Omkareshwar, the sacred island, shaped like the holiest of all Hindu symbols, 'Om', has drawn to it hundreds of generations of pilgrims. Here, at the confluence of the rivers Narmada and Kaveri, the devout gather to kneel before the Jyotirlinga (one of the twelve throughout India) at the temple of Shri Omkar Mandhata. And here, as in so many of Madhya Pradesh's sacred shrines, the works of Nature complement those of man to provide a setting awe-inspiring in its magnificence.
Seen from high above, and through the eyes of faith, the two hillocks on this riverine island, separated by a gentle lowland, assume the form of the sacred syllable OM. The word "Omkar" is, literally the enunciation of Om or the Om sound.
The rivers that embrace this island are the local Kaveri, to the north, and the sacred Narmada, to the south. At Omkareshwar they flow in a valley between the Vindhya range to the north and the Satpura range to the south.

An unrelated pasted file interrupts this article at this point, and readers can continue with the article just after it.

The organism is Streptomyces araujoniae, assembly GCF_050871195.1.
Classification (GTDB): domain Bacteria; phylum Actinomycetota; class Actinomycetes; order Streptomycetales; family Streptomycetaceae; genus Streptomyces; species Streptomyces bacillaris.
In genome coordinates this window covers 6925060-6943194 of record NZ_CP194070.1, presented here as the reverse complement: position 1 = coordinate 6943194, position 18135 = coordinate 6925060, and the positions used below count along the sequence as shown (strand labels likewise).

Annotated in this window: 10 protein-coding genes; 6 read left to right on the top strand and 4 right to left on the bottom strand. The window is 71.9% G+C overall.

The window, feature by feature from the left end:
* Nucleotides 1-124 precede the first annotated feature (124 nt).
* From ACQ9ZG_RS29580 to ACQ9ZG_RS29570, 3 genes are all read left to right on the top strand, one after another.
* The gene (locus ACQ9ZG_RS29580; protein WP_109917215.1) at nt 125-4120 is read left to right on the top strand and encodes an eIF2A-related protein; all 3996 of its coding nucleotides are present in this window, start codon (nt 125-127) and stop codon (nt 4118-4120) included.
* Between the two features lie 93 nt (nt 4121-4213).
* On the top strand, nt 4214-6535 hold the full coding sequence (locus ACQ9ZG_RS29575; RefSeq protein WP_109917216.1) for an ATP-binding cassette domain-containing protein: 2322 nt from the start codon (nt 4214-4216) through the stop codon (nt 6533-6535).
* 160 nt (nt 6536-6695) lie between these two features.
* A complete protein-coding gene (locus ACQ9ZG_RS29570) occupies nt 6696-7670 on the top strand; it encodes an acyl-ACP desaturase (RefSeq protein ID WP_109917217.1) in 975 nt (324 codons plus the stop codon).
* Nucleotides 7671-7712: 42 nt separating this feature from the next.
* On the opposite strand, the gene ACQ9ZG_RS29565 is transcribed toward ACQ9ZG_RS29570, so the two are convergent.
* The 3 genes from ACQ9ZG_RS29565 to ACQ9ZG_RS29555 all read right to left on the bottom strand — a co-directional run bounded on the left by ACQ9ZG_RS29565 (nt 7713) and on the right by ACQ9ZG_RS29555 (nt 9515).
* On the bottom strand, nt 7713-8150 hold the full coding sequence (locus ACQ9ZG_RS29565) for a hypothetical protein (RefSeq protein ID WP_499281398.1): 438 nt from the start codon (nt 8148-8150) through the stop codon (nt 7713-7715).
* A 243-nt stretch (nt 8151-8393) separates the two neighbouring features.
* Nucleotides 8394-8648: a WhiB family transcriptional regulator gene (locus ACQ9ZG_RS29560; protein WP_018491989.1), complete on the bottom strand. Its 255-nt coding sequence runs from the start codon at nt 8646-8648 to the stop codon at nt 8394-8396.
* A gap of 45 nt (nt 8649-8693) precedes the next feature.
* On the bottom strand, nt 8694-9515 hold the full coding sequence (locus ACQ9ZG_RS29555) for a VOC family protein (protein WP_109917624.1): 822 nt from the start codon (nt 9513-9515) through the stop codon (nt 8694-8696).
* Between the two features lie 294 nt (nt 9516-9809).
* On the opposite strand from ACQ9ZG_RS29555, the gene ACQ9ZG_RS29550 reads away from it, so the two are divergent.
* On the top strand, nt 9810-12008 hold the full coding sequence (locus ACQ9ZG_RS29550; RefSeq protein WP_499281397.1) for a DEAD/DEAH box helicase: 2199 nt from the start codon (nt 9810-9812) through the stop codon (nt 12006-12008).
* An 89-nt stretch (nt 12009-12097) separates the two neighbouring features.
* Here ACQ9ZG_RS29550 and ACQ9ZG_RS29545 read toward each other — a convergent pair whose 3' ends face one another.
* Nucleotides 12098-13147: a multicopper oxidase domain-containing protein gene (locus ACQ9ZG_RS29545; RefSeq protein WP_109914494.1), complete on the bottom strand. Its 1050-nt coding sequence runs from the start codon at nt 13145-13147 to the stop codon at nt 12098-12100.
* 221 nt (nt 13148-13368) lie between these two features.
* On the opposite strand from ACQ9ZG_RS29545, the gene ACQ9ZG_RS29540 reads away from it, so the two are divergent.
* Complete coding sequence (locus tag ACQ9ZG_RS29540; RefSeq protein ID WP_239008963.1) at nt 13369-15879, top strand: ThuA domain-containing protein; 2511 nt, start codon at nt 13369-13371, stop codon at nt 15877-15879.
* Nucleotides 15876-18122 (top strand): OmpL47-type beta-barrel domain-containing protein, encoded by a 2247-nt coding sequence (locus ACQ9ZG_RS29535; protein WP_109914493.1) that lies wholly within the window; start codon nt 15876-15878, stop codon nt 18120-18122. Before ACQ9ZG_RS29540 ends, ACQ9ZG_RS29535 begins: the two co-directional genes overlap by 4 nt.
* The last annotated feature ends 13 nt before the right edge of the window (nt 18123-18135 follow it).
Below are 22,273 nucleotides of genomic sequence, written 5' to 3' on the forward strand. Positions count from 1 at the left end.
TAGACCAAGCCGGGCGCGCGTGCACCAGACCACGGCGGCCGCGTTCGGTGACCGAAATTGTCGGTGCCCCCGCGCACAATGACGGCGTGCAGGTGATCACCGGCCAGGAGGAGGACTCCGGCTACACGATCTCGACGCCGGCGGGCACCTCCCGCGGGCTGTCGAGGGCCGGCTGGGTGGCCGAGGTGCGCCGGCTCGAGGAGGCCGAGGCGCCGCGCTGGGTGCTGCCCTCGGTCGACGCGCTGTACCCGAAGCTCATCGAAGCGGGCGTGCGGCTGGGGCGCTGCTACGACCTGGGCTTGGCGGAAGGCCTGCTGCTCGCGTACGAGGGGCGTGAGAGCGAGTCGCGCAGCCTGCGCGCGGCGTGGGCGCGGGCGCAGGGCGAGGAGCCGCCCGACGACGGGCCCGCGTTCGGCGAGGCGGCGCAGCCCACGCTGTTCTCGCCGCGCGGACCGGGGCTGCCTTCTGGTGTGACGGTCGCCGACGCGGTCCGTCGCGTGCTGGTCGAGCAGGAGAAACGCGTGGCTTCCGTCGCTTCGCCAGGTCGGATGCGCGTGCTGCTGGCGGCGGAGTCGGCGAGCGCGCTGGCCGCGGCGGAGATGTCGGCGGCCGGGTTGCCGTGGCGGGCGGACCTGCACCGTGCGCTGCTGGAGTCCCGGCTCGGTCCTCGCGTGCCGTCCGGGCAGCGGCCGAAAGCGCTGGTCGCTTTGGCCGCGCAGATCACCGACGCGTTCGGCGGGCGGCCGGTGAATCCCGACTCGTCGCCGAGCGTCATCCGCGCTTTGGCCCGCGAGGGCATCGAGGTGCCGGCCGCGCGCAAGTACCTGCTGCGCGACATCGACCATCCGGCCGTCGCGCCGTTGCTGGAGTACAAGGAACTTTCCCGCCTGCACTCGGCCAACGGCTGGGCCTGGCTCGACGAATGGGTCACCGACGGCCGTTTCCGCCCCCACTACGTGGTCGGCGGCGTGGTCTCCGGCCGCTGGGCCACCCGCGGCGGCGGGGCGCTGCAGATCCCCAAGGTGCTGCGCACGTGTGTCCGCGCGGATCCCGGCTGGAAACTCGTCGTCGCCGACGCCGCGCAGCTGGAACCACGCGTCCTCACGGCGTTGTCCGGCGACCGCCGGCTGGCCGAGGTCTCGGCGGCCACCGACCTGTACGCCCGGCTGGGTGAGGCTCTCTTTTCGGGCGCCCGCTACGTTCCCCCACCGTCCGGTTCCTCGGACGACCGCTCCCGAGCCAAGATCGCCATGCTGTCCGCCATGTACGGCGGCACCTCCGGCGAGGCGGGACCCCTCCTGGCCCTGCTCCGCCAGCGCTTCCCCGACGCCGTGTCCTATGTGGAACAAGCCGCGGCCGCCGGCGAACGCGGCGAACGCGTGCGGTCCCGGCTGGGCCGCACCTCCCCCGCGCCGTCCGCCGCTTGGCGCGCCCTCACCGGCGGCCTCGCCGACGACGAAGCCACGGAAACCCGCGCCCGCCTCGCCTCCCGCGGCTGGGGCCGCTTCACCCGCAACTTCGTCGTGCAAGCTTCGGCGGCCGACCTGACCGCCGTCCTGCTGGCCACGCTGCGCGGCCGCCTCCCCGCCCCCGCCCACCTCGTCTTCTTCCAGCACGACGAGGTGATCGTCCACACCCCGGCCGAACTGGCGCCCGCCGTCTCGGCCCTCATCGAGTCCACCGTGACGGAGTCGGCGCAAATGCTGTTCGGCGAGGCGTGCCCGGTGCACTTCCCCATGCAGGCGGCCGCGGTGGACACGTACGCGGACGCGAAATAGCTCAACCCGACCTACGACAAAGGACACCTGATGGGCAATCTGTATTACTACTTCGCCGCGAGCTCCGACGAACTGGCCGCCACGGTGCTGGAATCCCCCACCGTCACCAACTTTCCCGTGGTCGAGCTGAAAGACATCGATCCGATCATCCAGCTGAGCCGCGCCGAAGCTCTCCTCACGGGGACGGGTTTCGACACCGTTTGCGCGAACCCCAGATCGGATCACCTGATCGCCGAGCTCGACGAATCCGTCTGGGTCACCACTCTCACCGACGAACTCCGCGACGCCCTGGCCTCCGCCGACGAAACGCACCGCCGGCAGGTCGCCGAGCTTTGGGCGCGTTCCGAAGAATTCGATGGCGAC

Omkareshwar is a place where actual jyotirlinga is located, real temple is mamleshwara, while another temple "Omkareswar"is equally famous. Omkareshwar Road is about 77 km (48 mi) from Indore on the Indore-Khandwa highway. It about 12 km (7 mi) from the Omkareshwar road station. There are steamboats across the Narmada river and also two connecting bridges.